A love letter to children who had to cut ties with their mothers
This essay discusses child abuse and suicidal behavior. Please read with caution if these subjects trigger you.
You are among friends here. I will never ask you why you did it. I won’t strain to keep my face from contorting as I blurt out, “But she’s your MOM.” I know what it takes for a child to break up with their mother. I know how many years you’ve spent trying to alter your own needs and hopes just so you can fit within the inadequate container she provided. I understand the depths of fatigue you must reach before finally cutting that most sanctified of cords.
I know why you had to make that choice. We cut off contact with our mothers for the same reason we cut off contact with anyone else: The relationship prevents us from moving forward with our lives in a healthy way. While our individual circumstances are unique, the root of our motivation is as universal as the confusion we face once we’ve taken back control of our lives.
Ending relationships with mothers seems uniquely difficult for people to understand. Fathers are commonly absent in stories throughout popular culture, but mothers are glorified. So, in real life, when a mother does not behave in a loving, motherly fashion, it rattles the foundation of our society’s idealized family structure. Instead of believing the child’s pain, too often we interrogate the child for their decision to cut ties. Was it really that bad? I’m sure she didn’t mean it like that. Were you maybe being too sensitive? I just can’t believe a mother would say or do that to her child. She did her best! I’ve heard it all; you’ve heard it all—usually in social situations where you’re backed into an awkward corner of either detailing toxic memories that you don’t care to disclose or once again taking the blame for your own abuse. It sucks.
I am one of three people in my family to break up with their mother—the other two are my mom and dad.
When I say “mom,” I am referring to my step-mom—the woman who helped raise me and with whom I have a beautiful, complex relationship consisting of all the ups and downs of any mother-daughter story. I call my biological mother, who I no longer speak to, my mother. This creates a lot of confusion, but standard designations to differentiate my biological mother from my mom don’t sit right with me. Yes, my mom is technically my step-mom, but “step-mom” feels too distancing for the woman who is the feminine head of my family, who supports me emotionally. And biological mother sounds like someone I had little to no contact with growing up, as if she was too far away to cause the damage (or bestow the few gifts) that she certainly did.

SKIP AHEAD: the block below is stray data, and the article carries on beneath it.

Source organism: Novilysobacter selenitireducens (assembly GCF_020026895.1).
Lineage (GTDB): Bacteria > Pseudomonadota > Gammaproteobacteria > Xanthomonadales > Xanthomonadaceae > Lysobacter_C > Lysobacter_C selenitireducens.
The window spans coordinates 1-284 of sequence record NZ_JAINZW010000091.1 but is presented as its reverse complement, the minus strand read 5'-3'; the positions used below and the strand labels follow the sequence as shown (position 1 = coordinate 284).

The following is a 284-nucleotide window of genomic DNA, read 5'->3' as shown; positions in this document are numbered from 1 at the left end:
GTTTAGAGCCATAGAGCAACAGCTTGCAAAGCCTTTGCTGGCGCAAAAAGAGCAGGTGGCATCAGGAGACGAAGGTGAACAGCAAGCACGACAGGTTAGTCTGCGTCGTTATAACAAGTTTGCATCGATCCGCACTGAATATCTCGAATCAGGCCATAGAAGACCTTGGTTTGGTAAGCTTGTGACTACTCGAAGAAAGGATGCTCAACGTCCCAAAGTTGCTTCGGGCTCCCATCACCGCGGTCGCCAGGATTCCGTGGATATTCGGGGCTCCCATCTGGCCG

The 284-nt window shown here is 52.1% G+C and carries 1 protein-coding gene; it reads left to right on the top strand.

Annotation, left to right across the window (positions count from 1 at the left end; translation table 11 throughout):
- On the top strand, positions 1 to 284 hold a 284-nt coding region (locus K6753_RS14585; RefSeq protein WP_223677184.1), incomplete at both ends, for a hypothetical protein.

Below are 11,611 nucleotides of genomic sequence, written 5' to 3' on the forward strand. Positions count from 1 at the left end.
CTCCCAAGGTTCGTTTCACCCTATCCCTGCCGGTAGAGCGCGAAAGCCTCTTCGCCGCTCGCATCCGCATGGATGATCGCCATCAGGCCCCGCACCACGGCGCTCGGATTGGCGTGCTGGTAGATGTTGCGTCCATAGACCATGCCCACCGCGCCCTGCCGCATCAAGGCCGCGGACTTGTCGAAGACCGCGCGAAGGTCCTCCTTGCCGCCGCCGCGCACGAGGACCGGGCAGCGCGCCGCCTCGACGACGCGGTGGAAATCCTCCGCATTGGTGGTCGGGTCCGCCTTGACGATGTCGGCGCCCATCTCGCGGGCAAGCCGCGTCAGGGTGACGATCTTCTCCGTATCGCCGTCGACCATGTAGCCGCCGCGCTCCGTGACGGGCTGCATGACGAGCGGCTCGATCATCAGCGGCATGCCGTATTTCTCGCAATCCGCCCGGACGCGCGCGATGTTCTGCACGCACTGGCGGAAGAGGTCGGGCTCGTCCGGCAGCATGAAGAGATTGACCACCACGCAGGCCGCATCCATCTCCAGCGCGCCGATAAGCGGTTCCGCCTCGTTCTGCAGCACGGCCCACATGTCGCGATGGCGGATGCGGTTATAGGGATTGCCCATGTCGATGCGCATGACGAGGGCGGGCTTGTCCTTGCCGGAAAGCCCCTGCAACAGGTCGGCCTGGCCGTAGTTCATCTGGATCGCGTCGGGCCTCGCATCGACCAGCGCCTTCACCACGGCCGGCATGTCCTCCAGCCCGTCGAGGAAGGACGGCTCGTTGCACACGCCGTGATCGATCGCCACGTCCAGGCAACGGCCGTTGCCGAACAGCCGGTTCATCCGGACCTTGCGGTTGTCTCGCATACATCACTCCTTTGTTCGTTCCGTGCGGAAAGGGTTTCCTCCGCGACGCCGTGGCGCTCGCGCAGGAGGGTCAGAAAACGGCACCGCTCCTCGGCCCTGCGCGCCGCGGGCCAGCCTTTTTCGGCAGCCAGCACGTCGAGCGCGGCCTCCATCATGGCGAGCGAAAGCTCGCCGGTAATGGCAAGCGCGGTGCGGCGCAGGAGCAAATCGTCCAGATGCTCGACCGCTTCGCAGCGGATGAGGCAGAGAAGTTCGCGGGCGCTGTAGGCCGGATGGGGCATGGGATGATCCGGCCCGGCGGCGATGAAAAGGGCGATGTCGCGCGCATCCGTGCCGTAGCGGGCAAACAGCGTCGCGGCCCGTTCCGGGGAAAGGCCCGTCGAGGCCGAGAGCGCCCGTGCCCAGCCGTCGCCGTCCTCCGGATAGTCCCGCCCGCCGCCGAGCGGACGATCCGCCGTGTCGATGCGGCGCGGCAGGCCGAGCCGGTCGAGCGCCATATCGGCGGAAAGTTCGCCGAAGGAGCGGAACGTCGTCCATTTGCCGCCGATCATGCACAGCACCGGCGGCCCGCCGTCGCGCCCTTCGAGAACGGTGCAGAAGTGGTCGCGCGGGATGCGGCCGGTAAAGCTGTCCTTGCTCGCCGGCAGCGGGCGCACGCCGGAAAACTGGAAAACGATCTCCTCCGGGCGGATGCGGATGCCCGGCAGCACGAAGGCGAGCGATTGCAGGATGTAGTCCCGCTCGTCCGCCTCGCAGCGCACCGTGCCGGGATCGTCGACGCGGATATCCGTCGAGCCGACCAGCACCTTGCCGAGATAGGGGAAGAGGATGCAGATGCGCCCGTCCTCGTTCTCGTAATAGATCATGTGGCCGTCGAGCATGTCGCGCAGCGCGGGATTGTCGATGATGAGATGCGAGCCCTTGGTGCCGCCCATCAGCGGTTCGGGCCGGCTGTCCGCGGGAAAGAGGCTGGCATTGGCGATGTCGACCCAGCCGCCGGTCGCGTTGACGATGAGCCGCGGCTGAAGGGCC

So my mom is the second matriarch to come into my life after marrying my dad when I was very young, giving me three brothers. I primarily lived with my mother, and spent weekends with my dad, mom, and brothers. It was hard for everyone, but I didn’t know the extent of my own parents’ tension with their own mothers for many years. I was so distracted by my own trauma.
Once I got older and we could compare notes, my parents and I mapped out a familiar pattern of gaslighting, manipulation, and cruelty in our childhoods. Eventually, with their support and the guidance of an excellent therapist, I was able to cut off all contact with my mother in a way that was healthy for me. Having unpacked my own maternal trauma, I became closer with my parents. I was able to understand them and love them more fully than ever before. I also finally understood how my dad could have gotten involved with someone like my mother—he had been primed to accept her behavior as normal.